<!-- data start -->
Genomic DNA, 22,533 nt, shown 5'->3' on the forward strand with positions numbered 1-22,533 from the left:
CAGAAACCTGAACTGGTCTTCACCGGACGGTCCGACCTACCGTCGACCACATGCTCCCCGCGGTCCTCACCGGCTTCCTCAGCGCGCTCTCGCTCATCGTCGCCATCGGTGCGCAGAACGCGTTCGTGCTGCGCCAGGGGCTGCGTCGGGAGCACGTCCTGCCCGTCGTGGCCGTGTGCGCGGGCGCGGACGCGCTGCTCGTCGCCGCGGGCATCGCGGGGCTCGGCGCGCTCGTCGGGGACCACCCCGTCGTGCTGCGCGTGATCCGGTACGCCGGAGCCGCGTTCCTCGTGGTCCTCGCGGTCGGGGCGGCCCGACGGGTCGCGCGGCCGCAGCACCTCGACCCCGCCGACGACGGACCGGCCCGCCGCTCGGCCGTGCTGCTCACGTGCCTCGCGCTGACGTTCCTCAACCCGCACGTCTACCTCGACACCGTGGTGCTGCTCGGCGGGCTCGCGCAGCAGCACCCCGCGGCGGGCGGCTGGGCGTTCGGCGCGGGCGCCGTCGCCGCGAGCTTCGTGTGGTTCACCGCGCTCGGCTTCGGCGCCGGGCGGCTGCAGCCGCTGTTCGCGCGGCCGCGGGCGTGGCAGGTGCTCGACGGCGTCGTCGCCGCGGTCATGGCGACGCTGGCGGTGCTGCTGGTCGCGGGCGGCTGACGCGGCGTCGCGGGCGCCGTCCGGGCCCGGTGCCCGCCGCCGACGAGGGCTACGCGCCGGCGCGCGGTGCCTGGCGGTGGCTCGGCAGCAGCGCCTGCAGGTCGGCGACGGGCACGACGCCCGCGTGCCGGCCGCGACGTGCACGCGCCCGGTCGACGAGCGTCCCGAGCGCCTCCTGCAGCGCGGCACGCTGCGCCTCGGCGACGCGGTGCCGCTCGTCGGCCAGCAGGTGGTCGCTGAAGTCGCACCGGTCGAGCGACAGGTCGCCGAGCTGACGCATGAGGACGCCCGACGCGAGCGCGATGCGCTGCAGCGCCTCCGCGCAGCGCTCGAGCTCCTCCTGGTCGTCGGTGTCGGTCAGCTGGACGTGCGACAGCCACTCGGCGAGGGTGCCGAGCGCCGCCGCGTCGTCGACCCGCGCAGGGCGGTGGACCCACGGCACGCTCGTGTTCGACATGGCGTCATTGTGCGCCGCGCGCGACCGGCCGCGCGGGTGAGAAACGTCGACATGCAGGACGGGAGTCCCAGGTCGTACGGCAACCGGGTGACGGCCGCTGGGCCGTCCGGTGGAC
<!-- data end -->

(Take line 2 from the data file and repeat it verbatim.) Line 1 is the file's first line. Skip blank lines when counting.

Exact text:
CAGAAACCTGAACTGGTCTTCACCGGACGGTCCGACCTACCGTCGACCACATGCTCCCCGCGGTCCTCACCGGCTTCCTCAGCGCGCTCTCGCTCATCGTCGCCATCGGTGCGCAGAACGCGTTCGTGCTGCGCCAGGGGCTGCGTCGGGAGCACGTCCTGCCCGTCGTGGCCGTGTGCGCGGGCGCGGACGCGCTGCTCGTCGCCGCGGGCATCGCGGGGCTCGGCGCGCTCGTCGGGGACCACCCCGTCGTGCTGCGCGTGATCCGGTACGCCGGAGCCGCGTTCCTCGTGGTCCTCGCGGTCGGGGCGGCCCGACGGGTCGCGCGGCCGCAGCACCTCGACCCCGCCGACGACGGACCGGCCCGCCGCTCGGCCGTGCTGCTCACGTGCCTCGCGCTGACGTTCCTCAACCCGCACGTCTACCTCGACACCGTGGTGCTGCTCGGCGGGCTCGCGCAGCAGCACCCCGCGGCGGGCGGCTGGGCGTTCGGCGCGGGCGCCGTCGCCGCGAGCTTCGTGTGGTTCACCGCGCTCGGCTTCGGCGCCGGGCGGCTGCAGCCGCTGTTCGCGCGGCCGCGGGCGTGGCAGGTGCTCGACGGCGTCGTCGCCGCGGTCATGGCGACGCTGGCGGTGCTGCTGGTCGCGGGCGGCTGACGCGGCGTCGCGGGCGCCGTCCGGGCCCGGTGCCCGCCGCCGACGAGGGCTACGCGCCGGCGCGCGGTGCCTGGCGGTGGCTCGGCAGCAGCGCCTGCAGGTCGGCGACGGGCACGACGCCCGCGTGCCGGCCGCGACGTGCACGCGCCCGGTCGACGAGCGTCCCGAGCGCCTCCTGCAGCGCGGCACGCTGCGCCTCGGCGACGCGGTGCCGCTCGTCGGCCAGCAGGTGGTCGCTGAAGTCGCACCGGTCGAGCGACAGGTCGCCGAGCTGACGCATGAGGACGCCCGACGCGAGCGCGATGCGCTGCAGCGCCTCCGCGCAGCGCTCGAGCTCCTCCTGGTCGTCGGTGTCGGTCAGCTGGACGTGCGACAGCCACTCGGCGAGGGTGCCGAGCGCCGCCGCGTCGTCGACCCGCGCAGGGCGGTGGACCCACGGCACGCTCGTGTTCGACATGGCGTCATTGTGCGCCGCGCGCGACCGGCCGCGCGGGTGAGAAACGTCGACATGCAGGACGGGAGTCCCAGGTCGTACGGCAACCGGGTGACGGCCGCTGGGCCGTCCGGTGGAC